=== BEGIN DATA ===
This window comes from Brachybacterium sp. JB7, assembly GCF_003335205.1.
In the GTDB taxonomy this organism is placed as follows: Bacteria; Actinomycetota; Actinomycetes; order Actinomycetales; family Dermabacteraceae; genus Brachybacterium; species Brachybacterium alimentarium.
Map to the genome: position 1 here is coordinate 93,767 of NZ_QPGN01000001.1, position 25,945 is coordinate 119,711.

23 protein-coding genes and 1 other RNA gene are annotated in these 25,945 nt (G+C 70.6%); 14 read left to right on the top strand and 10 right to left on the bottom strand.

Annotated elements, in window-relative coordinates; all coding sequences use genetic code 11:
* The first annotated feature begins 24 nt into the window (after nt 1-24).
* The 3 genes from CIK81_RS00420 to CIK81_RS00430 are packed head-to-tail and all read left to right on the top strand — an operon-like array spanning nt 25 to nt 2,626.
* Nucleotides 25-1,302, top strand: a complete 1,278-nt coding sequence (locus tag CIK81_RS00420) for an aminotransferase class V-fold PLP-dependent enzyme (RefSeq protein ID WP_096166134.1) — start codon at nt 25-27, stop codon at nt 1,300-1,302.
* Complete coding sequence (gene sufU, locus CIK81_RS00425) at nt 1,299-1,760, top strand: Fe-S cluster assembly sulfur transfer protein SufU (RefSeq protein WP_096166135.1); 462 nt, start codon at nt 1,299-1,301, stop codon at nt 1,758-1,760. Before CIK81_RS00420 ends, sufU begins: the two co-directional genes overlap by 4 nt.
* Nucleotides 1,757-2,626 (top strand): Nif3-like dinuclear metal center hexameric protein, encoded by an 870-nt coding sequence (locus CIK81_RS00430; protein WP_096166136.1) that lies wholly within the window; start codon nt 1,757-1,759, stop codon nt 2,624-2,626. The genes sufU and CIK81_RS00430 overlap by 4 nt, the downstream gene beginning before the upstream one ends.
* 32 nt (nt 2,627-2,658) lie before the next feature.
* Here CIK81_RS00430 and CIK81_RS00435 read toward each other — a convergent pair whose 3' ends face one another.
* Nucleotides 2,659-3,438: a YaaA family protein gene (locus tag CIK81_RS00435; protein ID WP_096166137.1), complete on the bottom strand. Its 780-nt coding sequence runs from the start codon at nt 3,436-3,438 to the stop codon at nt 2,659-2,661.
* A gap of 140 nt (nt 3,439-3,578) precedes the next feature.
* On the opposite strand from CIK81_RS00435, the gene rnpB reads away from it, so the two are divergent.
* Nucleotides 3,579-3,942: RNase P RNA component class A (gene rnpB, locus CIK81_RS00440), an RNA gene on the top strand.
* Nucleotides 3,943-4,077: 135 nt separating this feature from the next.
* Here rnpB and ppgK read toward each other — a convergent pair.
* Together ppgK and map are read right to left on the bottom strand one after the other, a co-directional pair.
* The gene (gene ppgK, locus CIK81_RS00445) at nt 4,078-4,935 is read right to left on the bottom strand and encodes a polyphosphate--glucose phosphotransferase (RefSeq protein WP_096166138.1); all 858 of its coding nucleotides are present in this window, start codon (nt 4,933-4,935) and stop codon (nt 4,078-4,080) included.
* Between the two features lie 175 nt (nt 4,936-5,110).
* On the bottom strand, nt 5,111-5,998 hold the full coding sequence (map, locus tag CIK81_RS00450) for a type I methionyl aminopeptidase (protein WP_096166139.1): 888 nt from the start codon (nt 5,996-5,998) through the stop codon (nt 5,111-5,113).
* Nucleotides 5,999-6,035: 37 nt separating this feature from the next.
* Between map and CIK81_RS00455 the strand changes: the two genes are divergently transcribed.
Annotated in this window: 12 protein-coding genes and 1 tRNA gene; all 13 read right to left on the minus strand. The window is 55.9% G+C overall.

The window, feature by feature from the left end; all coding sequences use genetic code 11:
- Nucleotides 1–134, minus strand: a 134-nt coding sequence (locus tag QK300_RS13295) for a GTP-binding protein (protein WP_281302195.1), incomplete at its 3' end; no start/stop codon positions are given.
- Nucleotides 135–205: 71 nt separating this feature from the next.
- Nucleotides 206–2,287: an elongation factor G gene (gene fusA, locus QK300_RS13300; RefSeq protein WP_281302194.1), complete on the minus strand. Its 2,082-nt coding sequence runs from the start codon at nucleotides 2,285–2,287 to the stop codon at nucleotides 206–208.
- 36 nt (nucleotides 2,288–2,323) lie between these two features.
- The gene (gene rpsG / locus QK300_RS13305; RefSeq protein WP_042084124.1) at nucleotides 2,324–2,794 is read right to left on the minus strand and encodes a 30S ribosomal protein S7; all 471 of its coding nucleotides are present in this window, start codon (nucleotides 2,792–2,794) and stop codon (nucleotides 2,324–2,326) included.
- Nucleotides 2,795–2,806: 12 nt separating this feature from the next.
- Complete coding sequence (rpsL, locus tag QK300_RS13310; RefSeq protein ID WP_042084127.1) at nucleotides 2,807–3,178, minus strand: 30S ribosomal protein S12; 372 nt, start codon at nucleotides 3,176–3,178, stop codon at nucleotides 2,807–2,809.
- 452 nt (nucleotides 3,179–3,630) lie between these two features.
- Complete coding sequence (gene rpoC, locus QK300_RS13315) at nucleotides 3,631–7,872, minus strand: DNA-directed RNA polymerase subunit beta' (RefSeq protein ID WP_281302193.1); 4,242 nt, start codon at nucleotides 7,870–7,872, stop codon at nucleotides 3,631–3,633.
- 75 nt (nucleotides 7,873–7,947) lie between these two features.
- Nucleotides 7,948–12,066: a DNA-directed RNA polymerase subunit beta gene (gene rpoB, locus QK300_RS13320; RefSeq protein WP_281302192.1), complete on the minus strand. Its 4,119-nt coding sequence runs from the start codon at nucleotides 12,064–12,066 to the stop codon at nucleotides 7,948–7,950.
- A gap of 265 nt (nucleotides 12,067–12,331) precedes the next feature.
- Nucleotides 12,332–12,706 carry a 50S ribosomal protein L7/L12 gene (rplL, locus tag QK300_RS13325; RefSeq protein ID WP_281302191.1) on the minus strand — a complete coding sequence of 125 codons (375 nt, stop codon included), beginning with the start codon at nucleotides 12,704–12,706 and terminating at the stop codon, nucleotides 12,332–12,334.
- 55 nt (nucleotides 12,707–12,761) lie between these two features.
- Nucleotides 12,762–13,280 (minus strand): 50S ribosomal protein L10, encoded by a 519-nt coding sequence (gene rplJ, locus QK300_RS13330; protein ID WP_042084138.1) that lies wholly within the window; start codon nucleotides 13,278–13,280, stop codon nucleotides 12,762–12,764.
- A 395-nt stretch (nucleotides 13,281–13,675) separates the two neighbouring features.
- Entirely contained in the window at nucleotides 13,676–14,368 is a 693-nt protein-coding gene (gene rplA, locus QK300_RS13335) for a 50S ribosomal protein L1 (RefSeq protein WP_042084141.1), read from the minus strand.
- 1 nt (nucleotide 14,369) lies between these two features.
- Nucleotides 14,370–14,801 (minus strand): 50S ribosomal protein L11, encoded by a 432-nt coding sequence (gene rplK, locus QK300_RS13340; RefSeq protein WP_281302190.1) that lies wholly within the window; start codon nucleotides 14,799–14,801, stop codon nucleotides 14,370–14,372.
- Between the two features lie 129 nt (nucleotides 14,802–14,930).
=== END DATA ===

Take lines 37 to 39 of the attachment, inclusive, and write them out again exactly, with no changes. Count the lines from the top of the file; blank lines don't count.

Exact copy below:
- Nucleotides 7,948–12,066: a DNA-directed RNA polymerase subunit beta gene (gene rpoB, locus QK300_RS13320; RefSeq protein WP_281302192.1), complete on the minus strand. Its 4,119-nt coding sequence runs from the start codon at nucleotides 12,064–12,066 to the stop codon at nucleotides 7,948–7,950.
- A gap of 265 nt (nucleotides 12,067–12,331) precedes the next feature.
- Nucleotides 12,332–12,706 carry a 50S ribosomal protein L7/L12 gene (rplL, locus tag QK300_RS13325; RefSeq protein ID WP_281302191.1) on the minus strand — a complete coding sequence of 125 codons (375 nt, stop codon included), beginning with the start codon at nucleotides 12,704–12,706 and terminating at the stop codon, nucleotides 12,332–12,334.